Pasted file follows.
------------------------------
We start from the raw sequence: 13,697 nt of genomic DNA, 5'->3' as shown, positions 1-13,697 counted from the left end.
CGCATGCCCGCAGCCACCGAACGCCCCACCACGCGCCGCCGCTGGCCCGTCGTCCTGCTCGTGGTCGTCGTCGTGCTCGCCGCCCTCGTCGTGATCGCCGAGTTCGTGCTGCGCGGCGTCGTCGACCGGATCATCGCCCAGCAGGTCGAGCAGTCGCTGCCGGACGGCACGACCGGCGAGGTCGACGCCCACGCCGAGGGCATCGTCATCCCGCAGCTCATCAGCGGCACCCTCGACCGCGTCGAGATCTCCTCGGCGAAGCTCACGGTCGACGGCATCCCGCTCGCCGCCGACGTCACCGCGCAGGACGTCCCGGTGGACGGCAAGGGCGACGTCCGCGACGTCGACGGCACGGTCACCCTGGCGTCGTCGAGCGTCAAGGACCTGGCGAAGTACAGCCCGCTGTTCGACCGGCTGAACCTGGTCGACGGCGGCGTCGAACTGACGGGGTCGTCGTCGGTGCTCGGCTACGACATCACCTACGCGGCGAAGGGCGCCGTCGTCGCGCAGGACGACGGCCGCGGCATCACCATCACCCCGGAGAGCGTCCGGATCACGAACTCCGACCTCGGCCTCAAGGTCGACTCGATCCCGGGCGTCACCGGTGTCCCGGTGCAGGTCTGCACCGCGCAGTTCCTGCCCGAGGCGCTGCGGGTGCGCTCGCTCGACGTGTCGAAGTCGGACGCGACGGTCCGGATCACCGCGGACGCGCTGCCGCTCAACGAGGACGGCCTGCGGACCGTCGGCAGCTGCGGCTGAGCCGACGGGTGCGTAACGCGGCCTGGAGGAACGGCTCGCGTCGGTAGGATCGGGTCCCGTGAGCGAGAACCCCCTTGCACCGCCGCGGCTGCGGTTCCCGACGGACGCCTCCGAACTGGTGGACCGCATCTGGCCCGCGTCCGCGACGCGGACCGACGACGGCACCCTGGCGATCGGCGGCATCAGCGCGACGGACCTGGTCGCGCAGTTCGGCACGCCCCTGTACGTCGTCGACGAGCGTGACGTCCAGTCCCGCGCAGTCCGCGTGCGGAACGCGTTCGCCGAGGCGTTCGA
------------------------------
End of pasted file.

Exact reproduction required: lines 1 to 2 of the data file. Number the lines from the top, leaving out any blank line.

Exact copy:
We start from the raw sequence: 13,697 nt of genomic DNA, 5'->3' as shown, positions 1-13,697 counted from the left end.
CGCATGCCCGCAGCCACCGAACGCCCCACCACGCGCCGCCGCTGGCCCGTCGTCCTGCTCGTGGTCGTCGTCGTGCTCGCCGCCCTCGTCGTGATCGCCGAGTTCGTGCTGCGCGGCGTCGTCGACCGGATCATCGCCCAGCAGGTCGAGCAGTCGCTGCCGGACGGCACGACCGGCGAGGTCGACGCCCACGCCGAGGGCATCGTCATCCCGCAGCTCATCAGCGGCACCCTCGACCGCGTCGAGATCTCCTCGGCGAAGCTCACGGTCGACGGCATCCCGCTCGCCGCCGACGTCACCGCGCAGGACGTCCCGGTGGACGGCAAGGGCGACGTCCGCGACGTCGACGGCACGGTCACCCTGGCGTCGTCGAGCGTCAAGGACCTGGCGAAGTACAGCCCGCTGTTCGACCGGCTGAACCTGGTCGACGGCGGCGTCGAACTGACGGGGTCGTCGTCGGTGCTCGGCTACGACATCACCTACGCGGCGAAGGGCGCCGTCGTCGCGCAGGACGACGGCCGCGGCATCACCATCACCCCGGAGAGCGTCCGGATCACGAACTCCGACCTCGGCCTCAAGGTCGACTCGATCCCGGGCGTCACCGGTGTCCCGGTGCAGGTCTGCACCGCGCAGTTCCTGCCCGAGGCGCTGCGGGTGCGCTCGCTCGACGTGTCGAAGTCGGACGCGACGGTCCGGATCACCGCGGACGCGCTGCCGCTCAACGAGGACGGCCTGCGGACCGTCGGCAGCTGCGGCTGAGCCGACGGGTGCGTAACGCGGCCTGGAGGAACGGCTCGCGTCGGTAGGATCGGGTCCCGTGAGCGAGAACCCCCTTGCACCGCCGCGGCTGCGGTTCCCGACGGACGCCTCCGAACTGGTGGACCGCATCTGGCCCGCGTCCGCGACGCGGACCGACGACGGCACCCTGGCGATCGGCGGCATCAGCGCGACGGACCTGGTCGCGCAGTTCGGCACGCCCCTGTACGTCGTCGACGAGCGTGACGTCCAGTCCCGCGCAGTCCGCGTGCGGAACGCGTTCGCCGAGGCGTTCGA